Surveying Hard-to-Reach Groups Through Sampled Respondents in a Social Network

McCormick, Tyler H.; Zheng, Tian; He, Ran; Kolaczyk, Eric

The sampling frame in most social science surveys misses members of certain groups, such as the homeless or individuals living with HIV. These groups are known as hard-to-reach groups. One strategy for learning about these groups, or subpopulations, involves reaching hard-to-reach group members through their social network. In this paper we compare the efficiency of two common methods for subpopulation size estimation using data from standard surveys. These designs are examples of mental link tracing designs. These designs begin with a randomly sampled set of network members (nodes) and then reach other nodes indirectly through questions asked to the sampled nodes. Mental link tracing designs cost significantly less than traditional link tracing designs, yet introduce additional sources of potential bias. We examine the influence of one such source of bias using simulation studies. We then demonstrate our findings using data from the General Social Survey collected in 2004 and 2006. Additionally, we provide survey design suggestions for future surveys incorporating such designs.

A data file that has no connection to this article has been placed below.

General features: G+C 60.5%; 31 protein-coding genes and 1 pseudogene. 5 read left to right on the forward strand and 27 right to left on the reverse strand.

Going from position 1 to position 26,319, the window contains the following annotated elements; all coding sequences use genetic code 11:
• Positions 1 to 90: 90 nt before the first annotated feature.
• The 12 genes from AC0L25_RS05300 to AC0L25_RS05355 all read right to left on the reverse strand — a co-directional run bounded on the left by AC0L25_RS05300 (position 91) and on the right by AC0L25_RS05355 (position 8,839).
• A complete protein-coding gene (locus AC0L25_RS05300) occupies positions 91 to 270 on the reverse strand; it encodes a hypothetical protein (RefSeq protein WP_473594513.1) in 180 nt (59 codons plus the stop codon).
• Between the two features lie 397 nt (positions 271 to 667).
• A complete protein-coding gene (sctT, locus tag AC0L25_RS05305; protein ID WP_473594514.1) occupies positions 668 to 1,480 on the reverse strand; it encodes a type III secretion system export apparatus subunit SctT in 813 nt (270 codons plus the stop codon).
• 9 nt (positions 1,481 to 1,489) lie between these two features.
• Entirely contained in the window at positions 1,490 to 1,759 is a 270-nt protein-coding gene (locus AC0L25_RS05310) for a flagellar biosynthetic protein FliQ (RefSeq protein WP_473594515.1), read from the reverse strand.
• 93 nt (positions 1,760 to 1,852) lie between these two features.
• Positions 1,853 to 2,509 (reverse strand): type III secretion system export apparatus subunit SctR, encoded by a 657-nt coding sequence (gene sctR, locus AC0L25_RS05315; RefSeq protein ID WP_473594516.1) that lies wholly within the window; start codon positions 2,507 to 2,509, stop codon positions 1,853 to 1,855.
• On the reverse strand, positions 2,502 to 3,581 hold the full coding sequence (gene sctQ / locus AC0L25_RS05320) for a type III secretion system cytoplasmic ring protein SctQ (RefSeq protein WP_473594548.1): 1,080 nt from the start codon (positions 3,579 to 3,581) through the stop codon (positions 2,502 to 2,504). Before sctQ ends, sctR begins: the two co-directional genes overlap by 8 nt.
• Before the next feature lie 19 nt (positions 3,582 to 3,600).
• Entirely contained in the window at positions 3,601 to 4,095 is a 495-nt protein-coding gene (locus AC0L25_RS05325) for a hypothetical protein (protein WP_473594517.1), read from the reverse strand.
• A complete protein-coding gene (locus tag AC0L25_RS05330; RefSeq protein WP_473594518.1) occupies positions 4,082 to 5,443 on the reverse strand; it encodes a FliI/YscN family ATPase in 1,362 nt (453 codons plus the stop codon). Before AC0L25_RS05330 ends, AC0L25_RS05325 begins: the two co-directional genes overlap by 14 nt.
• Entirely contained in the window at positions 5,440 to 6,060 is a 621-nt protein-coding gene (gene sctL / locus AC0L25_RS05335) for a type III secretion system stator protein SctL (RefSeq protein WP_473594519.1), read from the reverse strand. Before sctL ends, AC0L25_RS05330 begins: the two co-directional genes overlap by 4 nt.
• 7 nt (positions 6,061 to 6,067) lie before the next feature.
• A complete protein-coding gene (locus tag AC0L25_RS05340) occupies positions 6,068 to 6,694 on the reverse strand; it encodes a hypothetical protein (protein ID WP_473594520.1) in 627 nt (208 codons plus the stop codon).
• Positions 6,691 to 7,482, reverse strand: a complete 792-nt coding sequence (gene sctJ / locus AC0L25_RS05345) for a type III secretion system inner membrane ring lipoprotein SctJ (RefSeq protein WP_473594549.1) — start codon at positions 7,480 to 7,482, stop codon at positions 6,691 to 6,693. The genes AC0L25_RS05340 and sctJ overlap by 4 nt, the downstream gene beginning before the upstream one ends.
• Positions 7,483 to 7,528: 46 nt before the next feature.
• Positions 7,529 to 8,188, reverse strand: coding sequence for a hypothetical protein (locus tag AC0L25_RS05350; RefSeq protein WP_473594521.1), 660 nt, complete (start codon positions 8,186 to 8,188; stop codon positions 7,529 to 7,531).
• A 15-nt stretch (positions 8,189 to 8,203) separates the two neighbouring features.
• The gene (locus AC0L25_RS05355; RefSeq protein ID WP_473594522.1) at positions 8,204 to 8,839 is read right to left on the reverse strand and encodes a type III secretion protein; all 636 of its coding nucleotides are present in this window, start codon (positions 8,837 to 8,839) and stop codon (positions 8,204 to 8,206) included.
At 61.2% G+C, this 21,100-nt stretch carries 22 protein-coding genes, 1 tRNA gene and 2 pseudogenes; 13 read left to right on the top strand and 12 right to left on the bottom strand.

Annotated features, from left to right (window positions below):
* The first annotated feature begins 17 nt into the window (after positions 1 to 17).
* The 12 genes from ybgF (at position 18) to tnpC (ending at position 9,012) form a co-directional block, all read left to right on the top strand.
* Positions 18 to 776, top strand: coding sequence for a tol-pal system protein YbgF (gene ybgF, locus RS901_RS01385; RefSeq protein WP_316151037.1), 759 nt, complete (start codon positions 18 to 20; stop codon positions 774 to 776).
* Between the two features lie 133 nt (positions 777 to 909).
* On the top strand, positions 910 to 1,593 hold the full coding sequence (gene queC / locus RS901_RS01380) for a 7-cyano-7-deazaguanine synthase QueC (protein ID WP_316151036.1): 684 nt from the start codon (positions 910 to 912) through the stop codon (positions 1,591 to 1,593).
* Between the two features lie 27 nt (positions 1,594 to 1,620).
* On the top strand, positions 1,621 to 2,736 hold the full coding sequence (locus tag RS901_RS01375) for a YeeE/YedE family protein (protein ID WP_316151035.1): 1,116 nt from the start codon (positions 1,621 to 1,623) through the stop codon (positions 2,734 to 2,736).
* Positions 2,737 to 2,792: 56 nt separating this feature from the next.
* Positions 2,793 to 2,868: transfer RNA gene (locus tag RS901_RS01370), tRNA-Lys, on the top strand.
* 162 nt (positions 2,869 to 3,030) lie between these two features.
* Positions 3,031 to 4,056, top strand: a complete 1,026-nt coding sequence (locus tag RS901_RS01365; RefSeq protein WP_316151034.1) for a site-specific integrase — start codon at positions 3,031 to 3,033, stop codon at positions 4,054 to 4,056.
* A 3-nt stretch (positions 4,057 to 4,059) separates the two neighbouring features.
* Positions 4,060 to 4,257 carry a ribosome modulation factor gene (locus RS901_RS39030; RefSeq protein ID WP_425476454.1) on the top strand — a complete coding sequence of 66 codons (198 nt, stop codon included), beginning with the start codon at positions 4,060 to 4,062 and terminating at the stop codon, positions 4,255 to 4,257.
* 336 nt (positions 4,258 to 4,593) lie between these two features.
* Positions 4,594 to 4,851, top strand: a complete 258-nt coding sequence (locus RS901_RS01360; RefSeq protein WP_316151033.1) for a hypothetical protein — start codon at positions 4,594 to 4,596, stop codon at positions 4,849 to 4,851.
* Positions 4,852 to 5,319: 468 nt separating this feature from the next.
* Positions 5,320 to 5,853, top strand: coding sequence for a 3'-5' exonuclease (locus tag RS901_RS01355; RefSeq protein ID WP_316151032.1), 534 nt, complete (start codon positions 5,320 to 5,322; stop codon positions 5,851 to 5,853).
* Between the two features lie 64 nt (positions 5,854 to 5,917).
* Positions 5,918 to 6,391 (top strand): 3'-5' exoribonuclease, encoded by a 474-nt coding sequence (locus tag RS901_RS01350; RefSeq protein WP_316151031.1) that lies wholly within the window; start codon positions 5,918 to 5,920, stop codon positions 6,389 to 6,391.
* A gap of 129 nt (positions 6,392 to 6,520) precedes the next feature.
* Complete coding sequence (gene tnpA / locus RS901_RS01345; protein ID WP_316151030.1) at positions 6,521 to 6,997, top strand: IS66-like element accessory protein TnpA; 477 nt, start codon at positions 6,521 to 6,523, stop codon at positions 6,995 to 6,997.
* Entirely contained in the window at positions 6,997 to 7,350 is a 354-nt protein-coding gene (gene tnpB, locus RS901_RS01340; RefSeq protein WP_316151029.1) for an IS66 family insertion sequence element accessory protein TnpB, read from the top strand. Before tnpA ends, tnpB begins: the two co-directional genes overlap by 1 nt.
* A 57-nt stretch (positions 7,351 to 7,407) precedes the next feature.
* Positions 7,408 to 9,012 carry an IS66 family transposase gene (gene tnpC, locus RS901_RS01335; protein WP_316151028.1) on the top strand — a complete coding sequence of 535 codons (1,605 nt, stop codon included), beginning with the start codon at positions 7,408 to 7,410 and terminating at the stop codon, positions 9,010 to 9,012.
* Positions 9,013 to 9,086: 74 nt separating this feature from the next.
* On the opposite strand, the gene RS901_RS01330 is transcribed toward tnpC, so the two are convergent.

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Statistics in Biosciences

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March 31, 2015